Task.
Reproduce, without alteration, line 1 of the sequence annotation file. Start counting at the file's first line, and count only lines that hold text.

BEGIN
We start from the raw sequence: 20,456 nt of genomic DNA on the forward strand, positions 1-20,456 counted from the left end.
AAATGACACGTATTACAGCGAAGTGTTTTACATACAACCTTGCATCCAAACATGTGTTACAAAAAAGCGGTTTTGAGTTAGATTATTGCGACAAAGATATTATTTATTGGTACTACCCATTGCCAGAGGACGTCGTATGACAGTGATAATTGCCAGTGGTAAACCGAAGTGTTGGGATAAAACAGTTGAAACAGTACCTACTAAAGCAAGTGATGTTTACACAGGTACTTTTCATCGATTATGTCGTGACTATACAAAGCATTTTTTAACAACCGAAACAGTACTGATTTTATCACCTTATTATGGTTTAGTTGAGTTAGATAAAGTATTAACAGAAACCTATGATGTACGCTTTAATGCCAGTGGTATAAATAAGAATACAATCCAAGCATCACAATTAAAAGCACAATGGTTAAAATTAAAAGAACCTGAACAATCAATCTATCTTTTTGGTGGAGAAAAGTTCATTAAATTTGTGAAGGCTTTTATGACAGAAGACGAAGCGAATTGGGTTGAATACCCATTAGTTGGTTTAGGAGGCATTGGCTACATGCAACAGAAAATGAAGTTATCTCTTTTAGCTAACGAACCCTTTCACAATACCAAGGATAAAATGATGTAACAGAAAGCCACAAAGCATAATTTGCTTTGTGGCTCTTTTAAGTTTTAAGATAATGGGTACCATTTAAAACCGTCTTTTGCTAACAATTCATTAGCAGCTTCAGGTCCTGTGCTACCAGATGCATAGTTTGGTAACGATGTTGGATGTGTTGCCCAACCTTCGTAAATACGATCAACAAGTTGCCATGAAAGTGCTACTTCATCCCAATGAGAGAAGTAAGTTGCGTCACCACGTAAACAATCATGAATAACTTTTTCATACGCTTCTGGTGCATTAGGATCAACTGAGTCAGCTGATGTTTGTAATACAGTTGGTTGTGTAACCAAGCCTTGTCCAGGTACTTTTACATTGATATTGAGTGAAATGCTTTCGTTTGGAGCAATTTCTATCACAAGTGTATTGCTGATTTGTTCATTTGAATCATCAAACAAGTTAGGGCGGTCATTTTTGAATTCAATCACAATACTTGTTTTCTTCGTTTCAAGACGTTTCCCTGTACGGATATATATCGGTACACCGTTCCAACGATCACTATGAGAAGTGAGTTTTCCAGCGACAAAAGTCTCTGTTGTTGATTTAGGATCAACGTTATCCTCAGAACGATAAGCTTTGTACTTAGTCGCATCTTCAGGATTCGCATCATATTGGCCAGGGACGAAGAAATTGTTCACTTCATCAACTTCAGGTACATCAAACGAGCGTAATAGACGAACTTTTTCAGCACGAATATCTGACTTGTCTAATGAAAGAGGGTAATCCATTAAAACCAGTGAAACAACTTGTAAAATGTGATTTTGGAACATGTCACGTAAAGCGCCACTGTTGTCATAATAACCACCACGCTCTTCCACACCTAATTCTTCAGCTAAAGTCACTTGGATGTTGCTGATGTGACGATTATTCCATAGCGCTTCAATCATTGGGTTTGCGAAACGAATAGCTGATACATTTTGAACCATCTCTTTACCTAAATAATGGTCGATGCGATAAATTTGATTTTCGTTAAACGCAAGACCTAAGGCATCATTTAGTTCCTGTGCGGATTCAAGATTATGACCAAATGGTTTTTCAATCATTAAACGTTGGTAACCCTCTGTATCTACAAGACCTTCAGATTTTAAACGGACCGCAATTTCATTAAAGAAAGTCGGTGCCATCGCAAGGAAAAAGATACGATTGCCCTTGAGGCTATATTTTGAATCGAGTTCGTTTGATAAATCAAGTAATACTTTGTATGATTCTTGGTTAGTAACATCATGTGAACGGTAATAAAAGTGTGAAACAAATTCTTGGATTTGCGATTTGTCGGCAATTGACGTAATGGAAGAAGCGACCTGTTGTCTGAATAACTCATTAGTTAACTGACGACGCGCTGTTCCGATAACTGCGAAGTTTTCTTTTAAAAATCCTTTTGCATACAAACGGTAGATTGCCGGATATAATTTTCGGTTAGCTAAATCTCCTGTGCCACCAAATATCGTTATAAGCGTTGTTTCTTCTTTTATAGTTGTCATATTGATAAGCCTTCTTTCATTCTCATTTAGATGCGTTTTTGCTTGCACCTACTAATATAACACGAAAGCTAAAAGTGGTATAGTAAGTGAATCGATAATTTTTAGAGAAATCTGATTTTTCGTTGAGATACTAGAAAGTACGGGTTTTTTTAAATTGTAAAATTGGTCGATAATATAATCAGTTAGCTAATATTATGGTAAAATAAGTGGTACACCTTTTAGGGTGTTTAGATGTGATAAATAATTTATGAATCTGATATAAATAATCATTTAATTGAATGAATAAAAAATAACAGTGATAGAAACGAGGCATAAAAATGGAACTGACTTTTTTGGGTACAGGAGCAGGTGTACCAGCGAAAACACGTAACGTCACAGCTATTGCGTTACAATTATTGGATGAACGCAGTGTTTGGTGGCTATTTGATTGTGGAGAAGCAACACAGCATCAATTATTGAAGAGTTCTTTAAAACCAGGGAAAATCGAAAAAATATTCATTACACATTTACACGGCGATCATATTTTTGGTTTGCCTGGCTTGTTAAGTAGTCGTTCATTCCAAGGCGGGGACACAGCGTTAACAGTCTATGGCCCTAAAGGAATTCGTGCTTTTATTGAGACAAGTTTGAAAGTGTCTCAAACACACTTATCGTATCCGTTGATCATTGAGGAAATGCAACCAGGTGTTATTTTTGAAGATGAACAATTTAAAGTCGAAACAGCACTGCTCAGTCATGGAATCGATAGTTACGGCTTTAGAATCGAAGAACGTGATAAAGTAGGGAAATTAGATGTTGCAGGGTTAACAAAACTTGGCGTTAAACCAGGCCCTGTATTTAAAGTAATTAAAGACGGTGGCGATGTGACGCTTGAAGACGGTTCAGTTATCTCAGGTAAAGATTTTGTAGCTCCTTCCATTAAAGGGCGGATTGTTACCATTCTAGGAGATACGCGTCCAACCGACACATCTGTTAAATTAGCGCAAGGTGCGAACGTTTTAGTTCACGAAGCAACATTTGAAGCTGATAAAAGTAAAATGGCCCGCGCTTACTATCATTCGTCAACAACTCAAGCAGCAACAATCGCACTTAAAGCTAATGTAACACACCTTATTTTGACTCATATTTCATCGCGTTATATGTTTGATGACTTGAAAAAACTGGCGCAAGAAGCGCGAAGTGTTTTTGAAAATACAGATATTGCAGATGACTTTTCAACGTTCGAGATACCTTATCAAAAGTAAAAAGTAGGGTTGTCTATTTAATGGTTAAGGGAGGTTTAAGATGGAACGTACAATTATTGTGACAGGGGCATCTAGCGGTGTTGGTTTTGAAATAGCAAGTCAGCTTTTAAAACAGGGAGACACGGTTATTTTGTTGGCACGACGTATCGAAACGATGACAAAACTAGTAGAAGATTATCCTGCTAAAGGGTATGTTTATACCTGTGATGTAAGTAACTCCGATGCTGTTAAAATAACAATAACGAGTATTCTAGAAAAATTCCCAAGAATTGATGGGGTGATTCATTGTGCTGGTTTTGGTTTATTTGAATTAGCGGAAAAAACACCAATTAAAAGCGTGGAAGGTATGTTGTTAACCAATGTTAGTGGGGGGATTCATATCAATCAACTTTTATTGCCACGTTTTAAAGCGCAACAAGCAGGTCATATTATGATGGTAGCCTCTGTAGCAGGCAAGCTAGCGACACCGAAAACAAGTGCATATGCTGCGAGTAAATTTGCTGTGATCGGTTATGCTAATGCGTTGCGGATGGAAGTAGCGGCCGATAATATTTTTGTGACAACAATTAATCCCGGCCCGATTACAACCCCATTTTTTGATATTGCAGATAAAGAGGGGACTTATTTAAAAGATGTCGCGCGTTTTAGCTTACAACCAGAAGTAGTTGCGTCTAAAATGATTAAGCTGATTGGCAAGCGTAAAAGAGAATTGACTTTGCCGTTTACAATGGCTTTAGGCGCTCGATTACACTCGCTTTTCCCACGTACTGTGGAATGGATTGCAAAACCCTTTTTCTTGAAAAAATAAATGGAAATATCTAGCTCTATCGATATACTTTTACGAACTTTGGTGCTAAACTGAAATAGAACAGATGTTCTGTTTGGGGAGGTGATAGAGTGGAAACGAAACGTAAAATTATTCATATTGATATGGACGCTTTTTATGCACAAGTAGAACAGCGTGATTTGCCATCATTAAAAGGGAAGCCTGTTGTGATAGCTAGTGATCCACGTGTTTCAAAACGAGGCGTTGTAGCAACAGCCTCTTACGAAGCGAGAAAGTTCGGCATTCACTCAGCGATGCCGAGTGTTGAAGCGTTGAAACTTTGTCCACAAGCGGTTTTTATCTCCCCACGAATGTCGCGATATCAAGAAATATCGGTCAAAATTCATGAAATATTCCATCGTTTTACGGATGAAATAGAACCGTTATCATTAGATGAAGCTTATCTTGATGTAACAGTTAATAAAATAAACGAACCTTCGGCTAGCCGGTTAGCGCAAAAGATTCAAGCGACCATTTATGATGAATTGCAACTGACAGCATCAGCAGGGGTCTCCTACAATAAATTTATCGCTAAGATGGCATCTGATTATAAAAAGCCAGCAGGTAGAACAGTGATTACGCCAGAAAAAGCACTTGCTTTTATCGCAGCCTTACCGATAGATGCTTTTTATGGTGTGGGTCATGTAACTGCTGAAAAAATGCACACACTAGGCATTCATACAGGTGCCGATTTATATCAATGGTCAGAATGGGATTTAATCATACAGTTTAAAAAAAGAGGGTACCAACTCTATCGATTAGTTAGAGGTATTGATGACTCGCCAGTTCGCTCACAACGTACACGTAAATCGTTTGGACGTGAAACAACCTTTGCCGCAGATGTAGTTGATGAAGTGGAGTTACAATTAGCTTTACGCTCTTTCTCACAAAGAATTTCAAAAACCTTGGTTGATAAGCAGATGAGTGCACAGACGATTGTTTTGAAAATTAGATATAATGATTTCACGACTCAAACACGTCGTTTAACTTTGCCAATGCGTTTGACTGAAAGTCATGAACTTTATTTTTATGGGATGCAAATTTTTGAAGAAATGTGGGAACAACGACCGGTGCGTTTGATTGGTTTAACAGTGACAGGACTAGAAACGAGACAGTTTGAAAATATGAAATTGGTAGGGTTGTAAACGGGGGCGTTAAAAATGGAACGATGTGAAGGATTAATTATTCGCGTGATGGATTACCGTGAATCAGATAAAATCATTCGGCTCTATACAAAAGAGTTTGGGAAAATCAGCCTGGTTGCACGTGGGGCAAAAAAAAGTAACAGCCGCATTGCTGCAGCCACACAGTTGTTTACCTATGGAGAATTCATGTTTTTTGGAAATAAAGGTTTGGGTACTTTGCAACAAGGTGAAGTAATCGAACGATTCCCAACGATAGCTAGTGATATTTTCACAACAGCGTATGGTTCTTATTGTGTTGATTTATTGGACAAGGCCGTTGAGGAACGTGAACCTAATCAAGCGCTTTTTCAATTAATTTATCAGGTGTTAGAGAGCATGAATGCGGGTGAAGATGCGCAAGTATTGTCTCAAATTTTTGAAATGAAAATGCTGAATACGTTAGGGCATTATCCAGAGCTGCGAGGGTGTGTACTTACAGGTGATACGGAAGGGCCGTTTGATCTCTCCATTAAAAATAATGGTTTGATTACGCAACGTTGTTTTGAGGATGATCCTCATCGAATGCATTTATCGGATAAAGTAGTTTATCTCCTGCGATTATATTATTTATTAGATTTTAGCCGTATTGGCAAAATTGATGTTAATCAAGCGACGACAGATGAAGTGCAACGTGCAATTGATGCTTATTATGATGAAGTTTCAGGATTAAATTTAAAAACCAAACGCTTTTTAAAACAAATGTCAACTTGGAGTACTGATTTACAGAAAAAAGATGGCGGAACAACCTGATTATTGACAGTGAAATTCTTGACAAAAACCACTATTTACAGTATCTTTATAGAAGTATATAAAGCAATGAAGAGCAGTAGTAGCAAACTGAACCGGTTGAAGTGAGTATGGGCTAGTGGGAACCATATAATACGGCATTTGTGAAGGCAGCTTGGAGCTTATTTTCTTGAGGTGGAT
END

We start from the raw sequence: 20,456 nt of genomic DNA on the forward strand, positions 1-20,456 counted from the left end.